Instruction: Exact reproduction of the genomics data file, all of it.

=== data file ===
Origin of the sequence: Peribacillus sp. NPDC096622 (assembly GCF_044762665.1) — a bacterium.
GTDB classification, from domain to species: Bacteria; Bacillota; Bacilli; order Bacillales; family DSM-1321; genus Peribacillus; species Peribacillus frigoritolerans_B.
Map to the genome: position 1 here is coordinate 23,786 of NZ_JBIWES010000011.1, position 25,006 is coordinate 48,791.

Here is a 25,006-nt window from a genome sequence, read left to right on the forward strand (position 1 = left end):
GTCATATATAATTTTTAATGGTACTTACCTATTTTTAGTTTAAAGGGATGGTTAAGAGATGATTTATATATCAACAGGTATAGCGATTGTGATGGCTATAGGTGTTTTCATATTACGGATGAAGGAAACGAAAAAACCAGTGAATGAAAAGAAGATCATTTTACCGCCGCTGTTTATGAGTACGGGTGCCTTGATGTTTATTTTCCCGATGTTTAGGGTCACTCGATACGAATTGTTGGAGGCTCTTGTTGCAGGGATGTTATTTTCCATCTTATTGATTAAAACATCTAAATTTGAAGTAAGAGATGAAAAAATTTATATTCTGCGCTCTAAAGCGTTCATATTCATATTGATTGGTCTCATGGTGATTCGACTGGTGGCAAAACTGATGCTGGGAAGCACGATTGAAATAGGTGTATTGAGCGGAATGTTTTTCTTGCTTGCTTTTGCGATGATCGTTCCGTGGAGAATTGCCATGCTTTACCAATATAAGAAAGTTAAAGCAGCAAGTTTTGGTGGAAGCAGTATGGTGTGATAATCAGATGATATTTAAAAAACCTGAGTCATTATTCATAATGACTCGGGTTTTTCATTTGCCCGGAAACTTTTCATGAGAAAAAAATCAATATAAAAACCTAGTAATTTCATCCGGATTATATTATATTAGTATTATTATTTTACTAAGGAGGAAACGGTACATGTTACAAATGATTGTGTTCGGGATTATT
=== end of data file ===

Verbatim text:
Origin of the sequence: Peribacillus sp. NPDC096622 (assembly GCF_044762665.1) — a bacterium.
GTDB classification, from domain to species: Bacteria; Bacillota; Bacilli; order Bacillales; family DSM-1321; genus Peribacillus; species Peribacillus frigoritolerans_B.
Map to the genome: position 1 here is coordinate 23,786 of NZ_JBIWES010000011.1, position 25,006 is coordinate 48,791.

Here is a 25,006-nt window from a genome sequence, read left to right on the forward strand (position 1 = left end):
GTCATATATAATTTTTAATGGTACTTACCTATTTTTAGTTTAAAGGGATGGTTAAGAGATGATTTATATATCAACAGGTATAGCGATTGTGATGGCTATAGGTGTTTTCATATTACGGATGAAGGAAACGAAAAAACCAGTGAATGAAAAGAAGATCATTTTACCGCCGCTGTTTATGAGTACGGGTGCCTTGATGTTTATTTTCCCGATGTTTAGGGTCACTCGATACGAATTGTTGGAGGCTCTTGTTGCAGGGATGTTATTTTCCATCTTATTGATTAAAACATCTAAATTTGAAGTAAGAGATGAAAAAATTTATATTCTGCGCTCTAAAGCGTTCATATTCATATTGATTGGTCTCATGGTGATTCGACTGGTGGCAAAACTGATGCTGGGAAGCACGATTGAAATAGGTGTATTGAGCGGAATGTTTTTCTTGCTTGCTTTTGCGATGATCGTTCCGTGGAGAATTGCCATGCTTTACCAATATAAGAAAGTTAAAGCAGCAAGTTTTGGTGGAAGCAGTATGGTGTGATAATCAGATGATATTTAAAAAACCTGAGTCATTATTCATAATGACTCGGGTTTTTCATTTGCCCGGAAACTTTTCATGAGAAAAAAATCAATATAAAAACCTAGTAATTTCATCCGGATTATATTATATTAGTATTATTATTTTACTAAGGAGGAAACGGTACATGTTACAAATGATTGTGTTCGGGATTATT